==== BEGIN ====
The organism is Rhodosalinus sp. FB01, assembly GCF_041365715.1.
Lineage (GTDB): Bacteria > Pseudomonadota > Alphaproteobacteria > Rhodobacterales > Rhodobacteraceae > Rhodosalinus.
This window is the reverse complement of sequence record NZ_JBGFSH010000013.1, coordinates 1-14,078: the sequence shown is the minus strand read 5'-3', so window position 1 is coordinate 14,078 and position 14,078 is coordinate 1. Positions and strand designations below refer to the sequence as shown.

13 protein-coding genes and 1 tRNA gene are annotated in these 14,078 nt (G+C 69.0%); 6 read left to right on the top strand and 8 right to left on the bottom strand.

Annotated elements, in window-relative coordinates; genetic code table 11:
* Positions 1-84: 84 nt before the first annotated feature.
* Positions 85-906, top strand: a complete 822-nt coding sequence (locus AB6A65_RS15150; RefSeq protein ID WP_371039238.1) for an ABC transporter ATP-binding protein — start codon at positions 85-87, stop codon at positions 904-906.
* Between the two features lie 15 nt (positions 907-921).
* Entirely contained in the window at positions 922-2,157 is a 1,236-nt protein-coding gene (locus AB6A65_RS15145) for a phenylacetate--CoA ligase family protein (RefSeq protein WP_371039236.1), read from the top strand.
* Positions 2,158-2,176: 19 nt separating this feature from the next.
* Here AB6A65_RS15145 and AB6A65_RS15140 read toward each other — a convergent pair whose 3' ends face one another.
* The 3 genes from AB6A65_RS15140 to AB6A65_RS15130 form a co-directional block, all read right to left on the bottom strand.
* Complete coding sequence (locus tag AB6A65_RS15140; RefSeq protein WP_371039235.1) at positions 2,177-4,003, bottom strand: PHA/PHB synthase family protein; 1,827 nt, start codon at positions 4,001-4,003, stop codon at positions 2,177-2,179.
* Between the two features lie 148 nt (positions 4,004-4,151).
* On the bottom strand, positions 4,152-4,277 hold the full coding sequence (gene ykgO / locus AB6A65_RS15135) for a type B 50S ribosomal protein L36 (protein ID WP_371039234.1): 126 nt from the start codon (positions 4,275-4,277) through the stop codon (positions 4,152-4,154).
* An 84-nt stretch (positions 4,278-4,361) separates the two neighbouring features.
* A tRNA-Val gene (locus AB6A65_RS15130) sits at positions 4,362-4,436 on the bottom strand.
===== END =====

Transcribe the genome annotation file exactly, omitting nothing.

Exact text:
The organism is Rhodosalinus sp. FB01, assembly GCF_041365715.1.
Lineage (GTDB): Bacteria > Pseudomonadota > Alphaproteobacteria > Rhodobacterales > Rhodobacteraceae > Rhodosalinus.
This window is the reverse complement of sequence record NZ_JBGFSH010000013.1, coordinates 1-14,078: the sequence shown is the minus strand read 5'-3', so window position 1 is coordinate 14,078 and position 14,078 is coordinate 1. Positions and strand designations below refer to the sequence as shown.

13 protein-coding genes and 1 tRNA gene are annotated in these 14,078 nt (G+C 69.0%); 6 read left to right on the top strand and 8 right to left on the bottom strand.

Annotated elements, in window-relative coordinates; genetic code table 11:
* Positions 1-84: 84 nt before the first annotated feature.
* Positions 85-906, top strand: a complete 822-nt coding sequence (locus AB6A65_RS15150; RefSeq protein ID WP_371039238.1) for an ABC transporter ATP-binding protein — start codon at positions 85-87, stop codon at positions 904-906.
* Between the two features lie 15 nt (positions 907-921).
* Entirely contained in the window at positions 922-2,157 is a 1,236-nt protein-coding gene (locus AB6A65_RS15145) for a phenylacetate--CoA ligase family protein (RefSeq protein WP_371039236.1), read from the top strand.
* Positions 2,158-2,176: 19 nt separating this feature from the next.
* Here AB6A65_RS15145 and AB6A65_RS15140 read toward each other — a convergent pair whose 3' ends face one another.
* The 3 genes from AB6A65_RS15140 to AB6A65_RS15130 form a co-directional block, all read right to left on the bottom strand.
* Complete coding sequence (locus tag AB6A65_RS15140; RefSeq protein WP_371039235.1) at positions 2,177-4,003, bottom strand: PHA/PHB synthase family protein; 1,827 nt, start codon at positions 4,001-4,003, stop codon at positions 2,177-2,179.
* Between the two features lie 148 nt (positions 4,004-4,151).
* On the bottom strand, positions 4,152-4,277 hold the full coding sequence (gene ykgO / locus AB6A65_RS15135) for a type B 50S ribosomal protein L36 (protein ID WP_371039234.1): 126 nt from the start codon (positions 4,275-4,277) through the stop codon (positions 4,152-4,154).
* An 84-nt stretch (positions 4,278-4,361) separates the two neighbouring features.
* A tRNA-Val gene (locus AB6A65_RS15130) sits at positions 4,362-4,436 on the bottom strand.